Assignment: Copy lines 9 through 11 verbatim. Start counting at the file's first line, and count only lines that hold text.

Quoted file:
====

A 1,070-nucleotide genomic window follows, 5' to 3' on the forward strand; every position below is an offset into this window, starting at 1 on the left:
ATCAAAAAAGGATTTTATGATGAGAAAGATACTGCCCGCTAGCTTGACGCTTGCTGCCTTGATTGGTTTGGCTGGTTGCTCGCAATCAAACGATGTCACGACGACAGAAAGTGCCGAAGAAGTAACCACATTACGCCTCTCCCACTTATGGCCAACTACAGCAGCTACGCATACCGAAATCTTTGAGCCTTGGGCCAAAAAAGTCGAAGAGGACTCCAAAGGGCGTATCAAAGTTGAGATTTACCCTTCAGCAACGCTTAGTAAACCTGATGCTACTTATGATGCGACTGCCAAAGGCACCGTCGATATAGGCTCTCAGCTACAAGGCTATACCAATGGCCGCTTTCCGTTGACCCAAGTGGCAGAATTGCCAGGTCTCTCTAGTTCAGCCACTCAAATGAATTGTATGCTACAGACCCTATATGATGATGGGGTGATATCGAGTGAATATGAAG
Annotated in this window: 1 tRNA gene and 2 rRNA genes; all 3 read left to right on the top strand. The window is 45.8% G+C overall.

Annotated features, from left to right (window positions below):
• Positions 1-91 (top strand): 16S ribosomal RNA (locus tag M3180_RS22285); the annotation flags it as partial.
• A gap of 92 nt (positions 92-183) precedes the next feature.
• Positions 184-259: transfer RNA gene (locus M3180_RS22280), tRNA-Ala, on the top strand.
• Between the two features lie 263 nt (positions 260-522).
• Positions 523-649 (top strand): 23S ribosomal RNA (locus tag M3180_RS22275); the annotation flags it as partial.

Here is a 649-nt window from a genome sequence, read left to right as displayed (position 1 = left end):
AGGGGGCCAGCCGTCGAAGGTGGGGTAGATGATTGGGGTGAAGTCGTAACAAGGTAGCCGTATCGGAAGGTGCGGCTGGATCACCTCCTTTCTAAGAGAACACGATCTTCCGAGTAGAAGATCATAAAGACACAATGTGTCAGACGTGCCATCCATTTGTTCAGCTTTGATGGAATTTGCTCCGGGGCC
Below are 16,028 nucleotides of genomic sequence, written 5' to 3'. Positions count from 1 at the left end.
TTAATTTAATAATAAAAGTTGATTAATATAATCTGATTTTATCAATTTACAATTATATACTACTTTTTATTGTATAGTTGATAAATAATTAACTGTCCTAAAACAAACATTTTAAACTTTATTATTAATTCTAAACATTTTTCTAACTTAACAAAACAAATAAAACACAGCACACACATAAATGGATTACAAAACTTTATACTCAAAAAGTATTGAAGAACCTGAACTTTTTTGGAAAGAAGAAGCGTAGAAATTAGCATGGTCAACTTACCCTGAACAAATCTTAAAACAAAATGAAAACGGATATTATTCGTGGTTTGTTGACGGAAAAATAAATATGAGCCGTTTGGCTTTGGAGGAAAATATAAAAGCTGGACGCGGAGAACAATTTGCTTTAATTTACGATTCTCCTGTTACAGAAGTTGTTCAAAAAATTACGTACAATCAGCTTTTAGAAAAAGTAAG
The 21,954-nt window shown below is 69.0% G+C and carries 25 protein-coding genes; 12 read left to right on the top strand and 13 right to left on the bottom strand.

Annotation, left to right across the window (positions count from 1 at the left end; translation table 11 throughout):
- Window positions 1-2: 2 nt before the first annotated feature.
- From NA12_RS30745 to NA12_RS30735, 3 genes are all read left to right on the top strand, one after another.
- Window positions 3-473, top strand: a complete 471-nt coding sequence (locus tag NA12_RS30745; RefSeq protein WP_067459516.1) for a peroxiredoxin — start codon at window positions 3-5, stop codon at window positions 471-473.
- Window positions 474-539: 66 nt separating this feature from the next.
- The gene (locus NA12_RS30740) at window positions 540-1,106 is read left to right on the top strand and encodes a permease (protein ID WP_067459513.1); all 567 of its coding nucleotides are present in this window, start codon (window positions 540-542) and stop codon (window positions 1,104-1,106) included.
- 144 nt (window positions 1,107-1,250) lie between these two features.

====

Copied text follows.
• Positions 523-649 (top strand): 23S ribosomal RNA (locus tag M3180_RS22275); the annotation flags it as partial.

Here is a 649-nt window from a genome sequence, read left to right as displayed (position 1 = left end):
AGGGGGCCAGCCGTCGAAGGTGGGGTAGATGATTGGGGTGAAGTCGTAACAAGGTAGCCGTATCGGAAGGTGCGGCTGGATCACCTCCTTTCTAAGAGAACACGATCTTCCGAGTAGAAGATCATAAAGACACAATGTGTCAGACGTGCCATCCATTTGTTCAGCTTTGATGGAATTTGCTCCGGGGCC